Monday of week 18 of Ordinary Time – First Reading


Commentary on Jer 28:1-17

We read today of the dispute with the false prophet, Hananiah. It is nice, of course, to hear encouraging words but not if they are false and misleading and that is what we see in today’s reading.

Internal evidence seems to indicate that chapters 27-28 were a distinct unit from the rest of the text. They may have formed a special collection for those in exile.

The setting is the beginning of the reign of King Zedekiah over Judah and the year is 593 BC. Zedekiah had been installed by the Babylonians as a puppet king; he would not last long.

The prophet Hananiah addresses Jeremiah, also a prophet, in the Temple. The name ‘Hananiah’ means “The Lord is gracious”. It was a fitting name for a prophet who brought soothing, but misleading, promises of the return of the exiles and the Temple vessels.

Speaking with the same words of authority that Jeremiah uses (“The Lord, the God of Israel, says this…”), he predicts that in two years’ time the yoke of King Nebuchadnezzar of Babylon over Judah will be broken. Everything that Nebuchadnezzar had carried away, especially the vessels from the Temple, will be brought back. Jeconiah, the exiled son of King Jehoiakim, and all the exiles will also return. Jehoiakim had been brought off to Babylon in 597 BC. Saying that all this would take place within two years directly contradicted what Jeremiah had predicted earlier (25:11-12), namely, that the Babylonian occupation would last 70 years.

Jeremiah then makes a response to Hananiah’s prophecy. In a strongly sarcastic tone he says it would be wonderful if the words of Hananiah were indeed true and that the exiles and the Temple vessels could return. Then he gives a warning. In the past, “from remote times”, prophets normally forecast war, famine and plague.  Very often their prophecies came true because these things were likely to happen anyway. They were the results of the people’s sinfulness and idolatry.

But “the prophet who prophesies peace can only be recognised as one truly sent by the Lord when his word comes true”. In other words, Hananiah’s genuineness as a prophet will only be proved if his prophecy about Nebuchadnezzar is fully realised and peace returns to Judah and Jerusalem. Which, of course, did not happen.

As if to prove his point by a symbolical gesture, Hananiah then removes a wooden yoke from the shoulder of Jeremiah and smashes it. This, he predicts, is how the yoke of Nebuchadnezzar will be broken within two years. By so acting, Hananiah was perhaps symbolically trying to break the power of Jeremiah’s earlier prophecies, which contradicted his own.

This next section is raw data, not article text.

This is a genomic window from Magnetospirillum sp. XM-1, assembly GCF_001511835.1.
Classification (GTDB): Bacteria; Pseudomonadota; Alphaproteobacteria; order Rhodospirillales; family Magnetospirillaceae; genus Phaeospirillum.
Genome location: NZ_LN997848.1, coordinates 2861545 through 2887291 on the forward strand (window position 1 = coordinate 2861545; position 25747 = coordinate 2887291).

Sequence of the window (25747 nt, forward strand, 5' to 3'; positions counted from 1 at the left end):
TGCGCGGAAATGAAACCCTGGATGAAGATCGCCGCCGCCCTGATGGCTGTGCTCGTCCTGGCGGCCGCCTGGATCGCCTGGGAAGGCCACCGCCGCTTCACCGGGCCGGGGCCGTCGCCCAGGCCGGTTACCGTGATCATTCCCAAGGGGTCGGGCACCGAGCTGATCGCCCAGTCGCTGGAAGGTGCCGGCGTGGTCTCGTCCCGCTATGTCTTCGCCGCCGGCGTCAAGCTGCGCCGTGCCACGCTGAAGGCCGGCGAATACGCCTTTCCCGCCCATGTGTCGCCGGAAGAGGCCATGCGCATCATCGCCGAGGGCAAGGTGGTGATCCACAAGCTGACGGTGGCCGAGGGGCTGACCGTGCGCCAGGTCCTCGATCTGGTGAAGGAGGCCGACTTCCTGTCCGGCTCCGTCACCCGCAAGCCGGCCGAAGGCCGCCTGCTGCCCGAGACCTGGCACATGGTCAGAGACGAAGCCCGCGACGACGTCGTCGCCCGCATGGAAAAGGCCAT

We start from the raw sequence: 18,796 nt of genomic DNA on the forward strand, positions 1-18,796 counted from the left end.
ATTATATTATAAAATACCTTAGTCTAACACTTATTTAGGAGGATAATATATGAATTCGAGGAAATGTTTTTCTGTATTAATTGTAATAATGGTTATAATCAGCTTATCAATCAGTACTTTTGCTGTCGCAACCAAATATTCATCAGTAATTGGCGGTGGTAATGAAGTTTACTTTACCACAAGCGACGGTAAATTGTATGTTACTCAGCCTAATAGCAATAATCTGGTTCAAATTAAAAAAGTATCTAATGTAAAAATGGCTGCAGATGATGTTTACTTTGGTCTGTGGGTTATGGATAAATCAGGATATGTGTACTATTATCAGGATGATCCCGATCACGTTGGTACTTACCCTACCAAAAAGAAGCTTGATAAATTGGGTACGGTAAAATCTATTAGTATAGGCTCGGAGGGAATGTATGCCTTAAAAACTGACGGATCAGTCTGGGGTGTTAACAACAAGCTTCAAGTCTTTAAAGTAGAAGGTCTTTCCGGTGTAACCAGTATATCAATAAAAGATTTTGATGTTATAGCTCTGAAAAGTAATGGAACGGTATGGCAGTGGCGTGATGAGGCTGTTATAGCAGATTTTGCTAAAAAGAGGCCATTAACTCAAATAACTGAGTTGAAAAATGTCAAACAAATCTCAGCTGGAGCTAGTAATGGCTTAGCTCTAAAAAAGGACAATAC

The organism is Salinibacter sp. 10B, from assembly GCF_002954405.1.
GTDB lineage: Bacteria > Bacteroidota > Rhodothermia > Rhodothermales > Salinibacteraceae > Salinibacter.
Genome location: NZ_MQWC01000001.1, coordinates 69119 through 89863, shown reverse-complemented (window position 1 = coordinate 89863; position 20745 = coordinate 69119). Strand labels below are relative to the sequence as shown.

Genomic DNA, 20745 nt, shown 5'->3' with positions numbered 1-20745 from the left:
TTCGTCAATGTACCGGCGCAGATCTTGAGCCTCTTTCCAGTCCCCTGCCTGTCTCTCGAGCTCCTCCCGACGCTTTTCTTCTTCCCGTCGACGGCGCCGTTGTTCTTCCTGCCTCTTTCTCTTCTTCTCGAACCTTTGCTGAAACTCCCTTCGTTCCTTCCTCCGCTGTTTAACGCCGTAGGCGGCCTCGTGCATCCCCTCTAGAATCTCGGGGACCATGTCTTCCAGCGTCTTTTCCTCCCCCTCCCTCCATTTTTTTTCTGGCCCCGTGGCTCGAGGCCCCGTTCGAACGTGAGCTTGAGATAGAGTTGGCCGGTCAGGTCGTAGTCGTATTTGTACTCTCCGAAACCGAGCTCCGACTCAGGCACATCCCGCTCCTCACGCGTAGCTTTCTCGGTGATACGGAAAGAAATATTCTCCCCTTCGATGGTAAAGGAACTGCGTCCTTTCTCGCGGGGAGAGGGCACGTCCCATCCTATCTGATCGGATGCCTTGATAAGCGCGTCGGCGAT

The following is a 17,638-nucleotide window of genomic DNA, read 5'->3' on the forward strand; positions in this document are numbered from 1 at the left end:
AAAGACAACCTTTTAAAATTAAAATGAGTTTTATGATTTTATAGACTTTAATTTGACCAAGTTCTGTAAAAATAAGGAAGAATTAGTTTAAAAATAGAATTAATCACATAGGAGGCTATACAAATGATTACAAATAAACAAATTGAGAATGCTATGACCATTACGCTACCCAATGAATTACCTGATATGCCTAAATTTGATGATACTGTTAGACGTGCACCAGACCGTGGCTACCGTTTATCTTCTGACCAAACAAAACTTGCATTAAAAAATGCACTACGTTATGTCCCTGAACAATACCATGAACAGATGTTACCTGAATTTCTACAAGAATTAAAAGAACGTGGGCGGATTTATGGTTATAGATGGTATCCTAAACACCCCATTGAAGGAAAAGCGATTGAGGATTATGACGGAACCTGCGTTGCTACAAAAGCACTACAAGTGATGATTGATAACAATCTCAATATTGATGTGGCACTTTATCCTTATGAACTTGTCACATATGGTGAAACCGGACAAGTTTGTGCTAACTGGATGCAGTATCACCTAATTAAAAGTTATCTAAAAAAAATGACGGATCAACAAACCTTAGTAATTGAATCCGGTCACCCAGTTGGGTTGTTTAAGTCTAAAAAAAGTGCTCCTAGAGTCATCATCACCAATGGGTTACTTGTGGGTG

At that point, Jeremiah went off but Yahweh soon had a message for him. Hananiah is to be told: “By breaking a wooden yoke, you only produce an iron yoke!” Now, an iron yoke will be placed on the shoulders off all the peoples Nebuchadnezzar has conquered and they will be reduced to servitude, along with their animals. The yoke of the King of Babylon will not be broken until the Lord sees fit to do so. It will, of course, eventually be broken but the pie-in-the-sky promises of Hananiah will be proved illusory.

Jeremiah then confronts Hananiah. He is no true prophet; he has not been sent by God. Thanks to him the people have been given a false sense of security. Hananiah will be removed and he will be sent to his death within the year. And this indeed happened. Making false predictions was tantamount to rebellion and was punishable by death. He who had predicted restoration within two years himself died within two months.

The fulfilment of this short-term prophecy by Jeremiah gives credibility to his other more important prophecies. It was, in a way, an indication of who was the true and who was the false prophet and which of their predictions about the future should be believed.

Perhaps Hananiah meant well and he may even have believed what he told the people. On the other hand, he may have been simply seeking popularity and his own advantage. His words were in fact little more than propaganda with little basis in reality.

Jeremiah had earned a great deal of unpopularity in predicting suffering and defeat for his people and in telling them in the plainest words that their difficulties were entirely due to their own failure to follow God’s way. Very often the truth hurts but we need to hear it.

There are times and places for encouragement (the apocalyptic literature is full of it) but there are also times when people need to be brought face to face with reality (as when Winston Churchill said that all he could promise the British people during the early days of the Second World War were blood, sweat and tears).

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